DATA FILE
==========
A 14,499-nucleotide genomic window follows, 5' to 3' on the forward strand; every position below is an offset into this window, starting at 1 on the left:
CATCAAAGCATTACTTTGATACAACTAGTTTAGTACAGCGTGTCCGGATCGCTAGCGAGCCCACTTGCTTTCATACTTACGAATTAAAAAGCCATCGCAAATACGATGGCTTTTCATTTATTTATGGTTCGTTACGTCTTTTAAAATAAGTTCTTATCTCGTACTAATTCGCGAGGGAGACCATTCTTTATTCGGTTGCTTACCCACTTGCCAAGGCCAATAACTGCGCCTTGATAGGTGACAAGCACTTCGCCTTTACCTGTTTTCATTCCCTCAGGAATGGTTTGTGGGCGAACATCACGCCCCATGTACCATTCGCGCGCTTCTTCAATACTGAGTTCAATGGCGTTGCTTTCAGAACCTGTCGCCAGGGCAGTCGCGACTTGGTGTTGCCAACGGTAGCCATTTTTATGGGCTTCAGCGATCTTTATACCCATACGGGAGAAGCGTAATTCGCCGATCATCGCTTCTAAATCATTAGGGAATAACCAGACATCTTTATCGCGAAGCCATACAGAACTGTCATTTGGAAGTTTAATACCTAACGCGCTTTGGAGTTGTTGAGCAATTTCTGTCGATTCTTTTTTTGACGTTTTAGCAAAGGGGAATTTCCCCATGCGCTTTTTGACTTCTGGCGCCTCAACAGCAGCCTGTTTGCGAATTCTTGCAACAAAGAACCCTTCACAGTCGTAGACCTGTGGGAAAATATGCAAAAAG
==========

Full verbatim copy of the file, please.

A 14,499-nucleotide genomic window follows, 5' to 3' on the forward strand; every position below is an offset into this window, starting at 1 on the left:
CATCAAAGCATTACTTTGATACAACTAGTTTAGTACAGCGTGTCCGGATCGCTAGCGAGCCCACTTGCTTTCATACTTACGAATTAAAAAGCCATCGCAAATACGATGGCTTTTCATTTATTTATGGTTCGTTACGTCTTTTAAAATAAGTTCTTATCTCGTACTAATTCGCGAGGGAGACCATTCTTTATTCGGTTGCTTACCCACTTGCCAAGGCCAATAACTGCGCCTTGATAGGTGACAAGCACTTCGCCTTTACCTGTTTTCATTCCCTCAGGAATGGTTTGTGGGCGAACATCACGCCCCATGTACCATTCGCGCGCTTCTTCAATACTGAGTTCAATGGCGTTGCTTTCAGAACCTGTCGCCAGGGCAGTCGCGACTTGGTGTTGCCAACGGTAGCCATTTTTATGGGCTTCAGCGATCTTTATACCCATACGGGAGAAGCGTAATTCGCCGATCATCGCTTCTAAATCATTAGGGAATAACCAGACATCTTTATCGCGAAGCCATACAGAACTGTCATTTGGAAGTTTAATACCTAACGCGCTTTGGAGTTGTTGAGCAATTTCTGTCGATTCTTTTTTTGACGTTTTAGCAAAGGGGAATTTCCCCATGCGCTTTTTGACTTCTGGCGCCTCAACAGCAGCCTGTTTGCGAATTCTTGCAACAAAGAACCCTTCACAGTCGTAGACCTGTGGGAAAATATGCAAAAAG